Remembering 25 Years of Service to Second Harvest
Late last year, Second Harvest’s longest-serving volunteer passed away after a lifetime of service to others. Tristram Coffin, Jr. and his wife, Marvel, began volunteering with Second Harvest shortly after our founding in 1982.
Their daughter, Cheryl Johnson, says her parents were instrumental in helping to get the first Second Harvest facility up and running. “After a career with the Better Business Bureau, my Dad knew people at a lot of local businesses. He worked to help get freezer space at these places until Second Harvest could get a big enough one of their own,” Cheryl says.
“He helped out a lot with the bookkeeping. Even after computers became more common, he became a check on the computers,” she said. “My mother had been his executive secretary at the Bureau, so she brought those skills to the front offices of Second Harvest.”
Mr. and Mrs. Coffin joined the ranks of many retired veterans who have volunteered at Second Harvest. They met in Miami (she was a WAVE who outranked him) shortly after World War II following his service as a Navy Signalman. He went on to enjoy a long career with the Better Business Bureau in Amarillo and New Orleans, and was an active Rotary member in both cities. After he retired, fellow members of All Saints Episcopal Church in River Ridge recommended Second Harvest as a volunteer opportunity.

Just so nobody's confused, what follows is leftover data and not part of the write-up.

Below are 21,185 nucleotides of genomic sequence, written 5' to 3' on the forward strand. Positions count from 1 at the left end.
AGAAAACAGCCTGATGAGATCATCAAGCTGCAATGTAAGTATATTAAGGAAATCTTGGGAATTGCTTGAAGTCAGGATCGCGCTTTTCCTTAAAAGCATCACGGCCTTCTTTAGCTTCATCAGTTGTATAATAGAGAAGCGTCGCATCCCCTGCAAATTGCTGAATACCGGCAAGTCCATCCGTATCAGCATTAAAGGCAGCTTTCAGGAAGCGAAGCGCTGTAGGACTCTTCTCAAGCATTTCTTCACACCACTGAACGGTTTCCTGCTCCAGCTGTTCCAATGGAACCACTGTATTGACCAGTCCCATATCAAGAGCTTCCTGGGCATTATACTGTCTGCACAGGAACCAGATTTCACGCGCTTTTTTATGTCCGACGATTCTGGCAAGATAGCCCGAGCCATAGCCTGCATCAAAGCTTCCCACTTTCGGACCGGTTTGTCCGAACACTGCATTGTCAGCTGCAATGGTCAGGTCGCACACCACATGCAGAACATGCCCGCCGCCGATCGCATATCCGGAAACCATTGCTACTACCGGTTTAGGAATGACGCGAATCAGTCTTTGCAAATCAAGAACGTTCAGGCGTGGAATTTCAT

Mr. Coffin’s decades of work at Second Harvest received both local and national attention. He was recognized for his volunteer work by the city of New Orleans at a Saints game and, in 2006, President George W. Bush presented him the President’s Volunteer Service Award.
Following his passing, Mr. Coffin’s family let us know that he had left a very generous gift to Second Harvest in his will. His daughter explained why.
“I think Second Harvest really became his life, the people there became his family,” Cheryl says. “It was very important to him. As he got older, he didn’t drive, and Second Harvest would arrange to pick him up and get him home in the evening. And someone at Second Harvest would always make sure he had lunch. Sometimes the receptionist would bring in a dish just for him.”
Our deepest thanks go out to the Coffin family, and especially to Mr. Coffin, whose life is a testimony to the power and reward found in serving others and the community.